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Tipping inflation?

Home Forums General Columbus Discussion Tipping inflation?

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Viewing 15 posts - 301 through 315 (of 321 total)
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  • #308291

    Trixie
    Participant
    #308292

    Alex Silbajoris
    Participant

    My mom once sent her meal back – at a nursing home.

    #308293
    Mae Greentree
    Mae Greentree
    Participant

    DavidF wrote >>

    Mae wrote >>
    best of craigslist > columbus > ALL RESTAURANT SERVERS READ THIS!

    Wow. Simply awesome. I think you’ve found the Hunter S. Thompson of the restaurant industry.

    If the writer of this piece is still in Columbus, I hope that they see this and recognize that their well-crafted prose is still relevant and entertaining.

    #308294

    lisathewaitress
    Participant

    I don’t know. The thought of sitting in a cubicle selling insurance kind of makes me want to pluck all my eyelashes out one by one and then burn my corneas off with a soldering gun. I guess everyone has their own breaking point.

    #308295

    DavidF
    Participant

    I sold insurance for a short time. There isn’t a restaurant job bad enough to make me want to do that again. (and yes, I’m painfully aware of just how horrible some restaurant jobs are.)

    #308296

    shenanigans
    Member

    I’d like to throw my two cents in when it comes to tipping your barber/stylist.

    There is this misconception that we, as stylist, generally receive all or 50% of your service price. This is not the case unless you’re seeing the owner.

    Say your service is $100. That is, in most higher end salons, split 45% to the stylist to 55% to the owner. Before that happens though, the owner takes any where from 5-10% off the total service for a “service” or “product” charge. So when all is said and done, out of a $100 service, your stylist takes home only about $40 out of that service. With that being said, we really count on a 20% tip to help close the gap, we count it as income. Owners take tipping into consideration when coming up with these formulas. I have been asked time and time again how we’re compensated so if anyone was wondering, there you go.

    Good rule of thumb: Always show appreciation for exceptional service with a 20% or better tip. As for holidays, double your normal tip is sufficient. Please refrain from alcohol, gift cards, etc.

    #308297

    hungrywoolf
    Participant

    oops

    #308298

    drew
    Participant

    Because everyone likes a list: link[/url]

    (posted out of a sincere curiosity about people’s reactions…)

    #308299

    Brant
    Participant

    drew wrote >>
    Because everyone likes a list: link[/url]
    (posted out of a sincere curiosity about people’s reactions…)

    Pretty good list. Overall, I heartily agree. But with regard to numbers 6, 7, and 10, a casual dining restaurant I worked for trained us to do the OPPOSITE of what this author advises. Also, I busted out a #45 once, but only when I was absolutely positive the guests would find it funny. They did, and I got a good tip :)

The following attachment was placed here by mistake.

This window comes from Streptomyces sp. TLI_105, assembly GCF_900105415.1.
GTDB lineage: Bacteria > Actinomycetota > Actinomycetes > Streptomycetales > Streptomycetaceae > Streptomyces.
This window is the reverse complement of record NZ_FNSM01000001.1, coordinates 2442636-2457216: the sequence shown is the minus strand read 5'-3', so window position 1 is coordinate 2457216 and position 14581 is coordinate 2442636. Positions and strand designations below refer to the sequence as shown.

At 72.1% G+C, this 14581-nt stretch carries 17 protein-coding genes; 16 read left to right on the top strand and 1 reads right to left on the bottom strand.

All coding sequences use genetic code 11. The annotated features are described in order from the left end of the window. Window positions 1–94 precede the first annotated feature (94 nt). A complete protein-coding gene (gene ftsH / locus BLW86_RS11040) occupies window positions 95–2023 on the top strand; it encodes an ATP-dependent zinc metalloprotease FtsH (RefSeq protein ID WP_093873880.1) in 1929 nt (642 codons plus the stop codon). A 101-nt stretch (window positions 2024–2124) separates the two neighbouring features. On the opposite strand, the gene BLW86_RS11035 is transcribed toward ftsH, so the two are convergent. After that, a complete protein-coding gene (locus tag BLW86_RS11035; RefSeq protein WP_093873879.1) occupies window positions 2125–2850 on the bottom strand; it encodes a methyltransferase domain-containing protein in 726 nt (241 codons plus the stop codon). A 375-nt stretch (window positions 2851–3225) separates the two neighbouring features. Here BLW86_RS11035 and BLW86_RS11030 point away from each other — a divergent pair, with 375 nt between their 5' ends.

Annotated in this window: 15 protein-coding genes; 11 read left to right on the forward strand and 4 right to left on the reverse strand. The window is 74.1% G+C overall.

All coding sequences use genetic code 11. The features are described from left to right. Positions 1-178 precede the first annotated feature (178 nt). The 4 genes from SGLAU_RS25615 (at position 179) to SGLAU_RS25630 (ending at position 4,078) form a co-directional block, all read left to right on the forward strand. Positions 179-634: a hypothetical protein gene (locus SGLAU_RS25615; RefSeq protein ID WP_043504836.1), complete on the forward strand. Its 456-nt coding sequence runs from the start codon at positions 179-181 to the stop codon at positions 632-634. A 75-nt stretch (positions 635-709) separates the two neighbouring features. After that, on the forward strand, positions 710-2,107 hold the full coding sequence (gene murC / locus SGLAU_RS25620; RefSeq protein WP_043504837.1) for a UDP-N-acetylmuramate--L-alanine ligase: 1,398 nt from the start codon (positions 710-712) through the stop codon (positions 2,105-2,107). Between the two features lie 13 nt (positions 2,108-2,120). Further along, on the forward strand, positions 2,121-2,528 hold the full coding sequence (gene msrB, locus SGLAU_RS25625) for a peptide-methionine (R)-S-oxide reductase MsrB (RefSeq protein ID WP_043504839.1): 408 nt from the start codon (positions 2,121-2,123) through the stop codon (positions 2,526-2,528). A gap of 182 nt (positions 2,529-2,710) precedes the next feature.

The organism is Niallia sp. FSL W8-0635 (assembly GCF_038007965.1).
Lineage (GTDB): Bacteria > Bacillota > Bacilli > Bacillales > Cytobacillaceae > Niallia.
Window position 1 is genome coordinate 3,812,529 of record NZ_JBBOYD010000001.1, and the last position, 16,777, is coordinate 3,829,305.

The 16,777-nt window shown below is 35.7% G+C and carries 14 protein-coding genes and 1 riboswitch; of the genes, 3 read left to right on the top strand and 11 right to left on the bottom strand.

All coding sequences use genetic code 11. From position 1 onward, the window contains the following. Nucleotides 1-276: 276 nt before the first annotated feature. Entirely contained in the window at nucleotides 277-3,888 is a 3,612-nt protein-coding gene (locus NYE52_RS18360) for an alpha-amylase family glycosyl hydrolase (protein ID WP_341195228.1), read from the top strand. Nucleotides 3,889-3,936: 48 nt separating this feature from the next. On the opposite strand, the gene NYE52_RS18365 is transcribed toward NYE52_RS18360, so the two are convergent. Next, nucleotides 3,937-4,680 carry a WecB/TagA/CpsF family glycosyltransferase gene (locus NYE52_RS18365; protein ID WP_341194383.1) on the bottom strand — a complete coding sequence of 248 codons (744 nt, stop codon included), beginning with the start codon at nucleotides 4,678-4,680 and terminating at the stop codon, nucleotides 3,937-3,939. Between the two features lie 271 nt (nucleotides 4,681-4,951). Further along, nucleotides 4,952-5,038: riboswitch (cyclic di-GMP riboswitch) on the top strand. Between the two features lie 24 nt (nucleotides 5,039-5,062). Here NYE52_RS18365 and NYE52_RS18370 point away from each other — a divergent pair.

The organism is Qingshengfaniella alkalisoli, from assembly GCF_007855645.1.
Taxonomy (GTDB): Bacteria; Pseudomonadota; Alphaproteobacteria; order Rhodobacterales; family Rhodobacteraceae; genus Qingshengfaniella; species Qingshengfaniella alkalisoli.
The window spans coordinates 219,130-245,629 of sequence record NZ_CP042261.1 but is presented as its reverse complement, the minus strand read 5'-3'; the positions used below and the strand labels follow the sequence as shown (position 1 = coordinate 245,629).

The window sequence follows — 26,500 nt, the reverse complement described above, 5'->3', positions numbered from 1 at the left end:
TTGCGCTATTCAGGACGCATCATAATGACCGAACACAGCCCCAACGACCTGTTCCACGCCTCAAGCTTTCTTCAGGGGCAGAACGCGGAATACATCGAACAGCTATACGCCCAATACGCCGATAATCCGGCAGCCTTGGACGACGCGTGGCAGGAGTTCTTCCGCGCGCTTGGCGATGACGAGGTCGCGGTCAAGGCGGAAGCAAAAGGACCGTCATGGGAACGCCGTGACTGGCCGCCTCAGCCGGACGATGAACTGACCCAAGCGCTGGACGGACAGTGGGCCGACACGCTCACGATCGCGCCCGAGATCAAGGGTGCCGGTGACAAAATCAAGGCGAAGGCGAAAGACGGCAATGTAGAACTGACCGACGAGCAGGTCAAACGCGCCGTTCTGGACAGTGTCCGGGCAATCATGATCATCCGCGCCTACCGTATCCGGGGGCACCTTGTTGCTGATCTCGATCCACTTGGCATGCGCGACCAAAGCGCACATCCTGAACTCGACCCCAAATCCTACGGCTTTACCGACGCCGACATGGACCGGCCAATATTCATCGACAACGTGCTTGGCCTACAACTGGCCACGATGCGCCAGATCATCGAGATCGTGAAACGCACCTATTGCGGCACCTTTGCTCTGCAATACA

#308300

    KSquared
    Member

    lisathewaitress wrote >>
    I don’t know. The thought of sitting in a cubicle selling insurance kind of makes me want to pluck all my eyelashes out one by one and then burn my corneas off with a soldering gun. I guess everyone has their own breaking point.

    That’s why all we cubicle dwellers love Dilbert so much, Scott Adams has tapped into our pain. I remember taking my daughter to one of those bring your kid to work days when she was about 8 or so. She looked around and then looked at me with horror and said “I didn’t know you worked in a CUBICLE!” :)

    #308316

    drew
    Participant

    Brant Jones wrote >>

    drew wrote >>
    Because everyone likes a list: link[/url]
    (posted out of a sincere curiosity about people’s reactions…)

    Pretty good list. Overall, I heartily agree. But with regard to numbers 6, 7, and 10, a casual dining restaurant I worked for trained us to do the OPPOSITE of what this author advises. Also, I busted out a #45 once, but only when I was absolutely positive the guests would find it funny. They did, and I got a good tip :)

    Yeah, I think the list works best as a guideline for fine dining service. I’d actually hope for a little more relaxed approach in more casual situations.

    The list inspired a diner’s Dos and Don’ts list from lisa – here. I bet she’s not the only server to have done something similar.

    #308318

    lifeontwowheels
    Participant

    Should we stir the pot with tipping and casinos now?

    #308319

    DavidF
    Participant

    Duuuuude!!!

    #308320
    Jimmy Mak
    Jimmy Mak
    Participant

    Thanks to Issue 2, I’m now tipping cows.

    #308321

    misskitty
    Participant

    Couple Busted for Refusing to Pay Tip

    If you’re frustrated by poor service at a restaurant, think twice before you decide to not tip. You may be in for a bit more than just a dirty look from the waiter.

    “Nobody, nobody wants to be forced to pay a tip or be arrested for terrible service,” Leslie Pope said when her happy hour ended in handcuffs.

    More Here..

Viewing 15 posts - 301 through 315 (of 321 total)

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